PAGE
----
Topic: HIV

Virus-Fighting Milk Sugars

Virus-Fighting Milk Sugars

For many years, researchers have known that breastfed infants gain some protection from certain viral infections. Occasionally, however, viruses like HIV, a kind of herpes called cytomegalovirus, and HTLV-1, which is linked to leukemia, are transmitted in breast milk from mom to babe. Explaining why infection occurs in some mother-infant pairs but not in many others remains a pressing question. Lately, a series of papers has implicated the complex and highly variable jumble of carbohydrates found in breast milk. In most cases these appear to protect infants from viral infection. But, on rare occasions, they may facilitate it. Read More...

To Secrete or Not to Secrete

To Secrete or Not to Secrete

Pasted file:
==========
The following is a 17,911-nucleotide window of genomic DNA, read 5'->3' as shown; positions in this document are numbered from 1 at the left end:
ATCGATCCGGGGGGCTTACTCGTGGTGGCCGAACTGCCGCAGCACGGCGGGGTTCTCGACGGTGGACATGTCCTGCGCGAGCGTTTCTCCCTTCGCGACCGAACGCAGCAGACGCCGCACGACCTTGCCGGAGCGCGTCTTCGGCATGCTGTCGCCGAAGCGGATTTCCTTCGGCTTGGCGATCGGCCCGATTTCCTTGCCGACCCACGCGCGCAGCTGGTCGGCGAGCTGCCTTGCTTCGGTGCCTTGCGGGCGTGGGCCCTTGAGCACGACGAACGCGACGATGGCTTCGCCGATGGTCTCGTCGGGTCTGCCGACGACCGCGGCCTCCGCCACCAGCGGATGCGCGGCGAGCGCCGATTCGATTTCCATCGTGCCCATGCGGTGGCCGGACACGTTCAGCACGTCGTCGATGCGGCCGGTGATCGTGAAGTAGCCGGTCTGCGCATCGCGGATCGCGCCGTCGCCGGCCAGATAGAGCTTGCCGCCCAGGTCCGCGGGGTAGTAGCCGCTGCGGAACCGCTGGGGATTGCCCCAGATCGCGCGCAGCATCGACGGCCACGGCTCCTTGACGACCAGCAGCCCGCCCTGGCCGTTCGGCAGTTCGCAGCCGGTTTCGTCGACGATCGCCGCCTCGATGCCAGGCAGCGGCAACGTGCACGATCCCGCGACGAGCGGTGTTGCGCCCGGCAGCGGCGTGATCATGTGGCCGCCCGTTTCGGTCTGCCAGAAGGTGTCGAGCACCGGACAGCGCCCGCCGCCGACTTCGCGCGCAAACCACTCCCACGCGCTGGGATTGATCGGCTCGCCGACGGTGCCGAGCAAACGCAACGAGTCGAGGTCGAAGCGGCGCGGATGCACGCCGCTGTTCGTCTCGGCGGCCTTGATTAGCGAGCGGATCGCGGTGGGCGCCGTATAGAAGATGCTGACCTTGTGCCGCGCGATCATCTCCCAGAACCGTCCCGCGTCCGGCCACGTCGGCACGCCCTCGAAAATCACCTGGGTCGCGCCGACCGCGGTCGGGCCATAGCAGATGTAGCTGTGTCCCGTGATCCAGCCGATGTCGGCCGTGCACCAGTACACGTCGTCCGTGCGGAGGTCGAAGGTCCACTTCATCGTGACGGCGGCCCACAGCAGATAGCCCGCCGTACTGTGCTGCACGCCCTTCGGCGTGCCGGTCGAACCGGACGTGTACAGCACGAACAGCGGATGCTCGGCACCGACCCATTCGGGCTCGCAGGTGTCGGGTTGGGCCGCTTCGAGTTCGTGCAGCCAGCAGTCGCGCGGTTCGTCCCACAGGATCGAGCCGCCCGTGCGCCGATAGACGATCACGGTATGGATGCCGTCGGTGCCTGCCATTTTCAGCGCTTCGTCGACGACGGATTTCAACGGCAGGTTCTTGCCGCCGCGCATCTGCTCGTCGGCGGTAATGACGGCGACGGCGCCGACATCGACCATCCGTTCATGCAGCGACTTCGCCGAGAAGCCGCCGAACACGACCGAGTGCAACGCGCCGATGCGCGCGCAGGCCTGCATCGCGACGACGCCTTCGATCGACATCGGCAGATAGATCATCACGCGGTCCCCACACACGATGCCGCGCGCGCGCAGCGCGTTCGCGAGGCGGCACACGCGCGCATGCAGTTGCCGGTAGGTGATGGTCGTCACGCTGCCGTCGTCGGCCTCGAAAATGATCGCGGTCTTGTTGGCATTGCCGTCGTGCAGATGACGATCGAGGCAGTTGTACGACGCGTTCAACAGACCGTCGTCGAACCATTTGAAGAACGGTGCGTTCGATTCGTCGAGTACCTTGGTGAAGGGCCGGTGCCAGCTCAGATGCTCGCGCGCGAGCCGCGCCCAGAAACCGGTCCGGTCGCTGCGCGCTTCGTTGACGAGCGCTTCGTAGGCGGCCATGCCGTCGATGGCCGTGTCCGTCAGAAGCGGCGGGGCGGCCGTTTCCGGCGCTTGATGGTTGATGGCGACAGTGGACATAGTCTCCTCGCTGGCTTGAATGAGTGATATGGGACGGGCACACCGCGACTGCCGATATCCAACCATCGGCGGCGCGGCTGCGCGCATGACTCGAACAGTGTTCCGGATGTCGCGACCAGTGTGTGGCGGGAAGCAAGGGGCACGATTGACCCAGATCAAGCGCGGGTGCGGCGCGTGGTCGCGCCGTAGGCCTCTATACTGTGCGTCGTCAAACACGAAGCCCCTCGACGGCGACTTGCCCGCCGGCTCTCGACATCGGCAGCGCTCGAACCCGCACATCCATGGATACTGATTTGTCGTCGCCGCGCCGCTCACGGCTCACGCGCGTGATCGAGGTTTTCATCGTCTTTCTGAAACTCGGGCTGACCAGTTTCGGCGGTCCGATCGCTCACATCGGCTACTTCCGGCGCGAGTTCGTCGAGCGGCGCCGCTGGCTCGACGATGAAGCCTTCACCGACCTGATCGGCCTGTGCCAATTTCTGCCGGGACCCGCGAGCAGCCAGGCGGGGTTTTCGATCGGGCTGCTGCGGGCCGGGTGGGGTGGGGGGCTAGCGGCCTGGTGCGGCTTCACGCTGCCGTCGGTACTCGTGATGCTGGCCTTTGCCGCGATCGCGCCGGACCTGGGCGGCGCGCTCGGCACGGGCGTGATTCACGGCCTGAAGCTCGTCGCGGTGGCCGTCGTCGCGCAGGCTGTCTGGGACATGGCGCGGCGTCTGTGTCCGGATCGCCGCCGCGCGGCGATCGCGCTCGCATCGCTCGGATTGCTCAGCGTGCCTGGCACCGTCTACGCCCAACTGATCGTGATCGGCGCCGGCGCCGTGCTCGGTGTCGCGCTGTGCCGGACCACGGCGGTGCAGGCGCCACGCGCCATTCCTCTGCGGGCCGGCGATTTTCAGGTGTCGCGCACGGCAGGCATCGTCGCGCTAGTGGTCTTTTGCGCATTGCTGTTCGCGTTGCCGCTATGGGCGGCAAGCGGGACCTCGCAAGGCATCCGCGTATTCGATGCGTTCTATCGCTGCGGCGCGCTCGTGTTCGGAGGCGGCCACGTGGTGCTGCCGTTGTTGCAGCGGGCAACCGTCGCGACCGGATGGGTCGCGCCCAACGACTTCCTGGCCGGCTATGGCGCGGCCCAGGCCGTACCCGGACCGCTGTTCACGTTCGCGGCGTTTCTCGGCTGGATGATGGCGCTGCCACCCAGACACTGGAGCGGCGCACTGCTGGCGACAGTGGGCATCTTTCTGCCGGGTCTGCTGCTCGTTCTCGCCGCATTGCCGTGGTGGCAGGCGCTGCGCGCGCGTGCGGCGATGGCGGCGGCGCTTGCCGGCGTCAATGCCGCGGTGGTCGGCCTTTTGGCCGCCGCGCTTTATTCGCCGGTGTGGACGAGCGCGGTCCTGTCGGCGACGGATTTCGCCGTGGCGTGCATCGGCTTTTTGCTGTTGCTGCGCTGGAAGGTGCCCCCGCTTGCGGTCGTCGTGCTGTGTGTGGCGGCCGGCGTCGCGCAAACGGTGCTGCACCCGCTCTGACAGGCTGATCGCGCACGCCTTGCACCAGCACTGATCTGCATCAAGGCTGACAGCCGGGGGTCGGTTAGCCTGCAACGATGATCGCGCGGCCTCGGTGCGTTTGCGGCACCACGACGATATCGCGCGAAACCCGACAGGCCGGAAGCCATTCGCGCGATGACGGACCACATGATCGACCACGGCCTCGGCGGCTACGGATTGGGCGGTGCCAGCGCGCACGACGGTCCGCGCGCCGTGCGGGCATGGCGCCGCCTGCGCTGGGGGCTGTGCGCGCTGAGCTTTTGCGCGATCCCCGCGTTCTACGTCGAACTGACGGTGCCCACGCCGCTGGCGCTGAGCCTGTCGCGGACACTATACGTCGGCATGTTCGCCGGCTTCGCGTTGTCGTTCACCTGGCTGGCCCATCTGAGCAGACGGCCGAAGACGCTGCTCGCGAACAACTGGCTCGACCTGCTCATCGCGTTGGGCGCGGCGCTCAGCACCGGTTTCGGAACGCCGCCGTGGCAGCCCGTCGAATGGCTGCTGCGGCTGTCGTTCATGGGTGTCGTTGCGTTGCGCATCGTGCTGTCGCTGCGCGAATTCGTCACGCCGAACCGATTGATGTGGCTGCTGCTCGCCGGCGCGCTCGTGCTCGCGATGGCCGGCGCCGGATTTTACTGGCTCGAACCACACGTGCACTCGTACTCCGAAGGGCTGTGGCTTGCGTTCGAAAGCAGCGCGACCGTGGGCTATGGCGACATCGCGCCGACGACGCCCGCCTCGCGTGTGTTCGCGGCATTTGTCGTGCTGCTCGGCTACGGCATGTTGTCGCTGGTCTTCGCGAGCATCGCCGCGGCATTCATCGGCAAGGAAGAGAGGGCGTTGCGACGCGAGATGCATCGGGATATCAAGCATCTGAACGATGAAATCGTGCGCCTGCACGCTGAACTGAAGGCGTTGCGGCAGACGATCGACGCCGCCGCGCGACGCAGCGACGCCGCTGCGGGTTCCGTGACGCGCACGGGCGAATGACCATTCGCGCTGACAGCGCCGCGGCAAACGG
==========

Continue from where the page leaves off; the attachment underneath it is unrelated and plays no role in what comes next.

On a cruise ship with a Norovirus outbreak, the chance of becoming infected is largely determined by a single gene: FUT2. Likewise, a mother’s “secretor status”—whether or not she secretes certain protective sugars in milk—is determined by this same gene. Want to know more about FUT2 and the protective sugars in mother's milk? Read More...

Milk lymphocytes battle HIV

Milk lymphocytes battle HIV

Contagious viral diseases have been the scourge of mammals ever since mammals first emerged some two hundred million years ago. There has been an arms race ever since, with viruses evolving new mechanisms to invade mammals, and in response, mammals evolve new counteractive defense strategies. The success of these evolutionary countermeasures is evidenced by our current existence, but the conflict continues. Read More...

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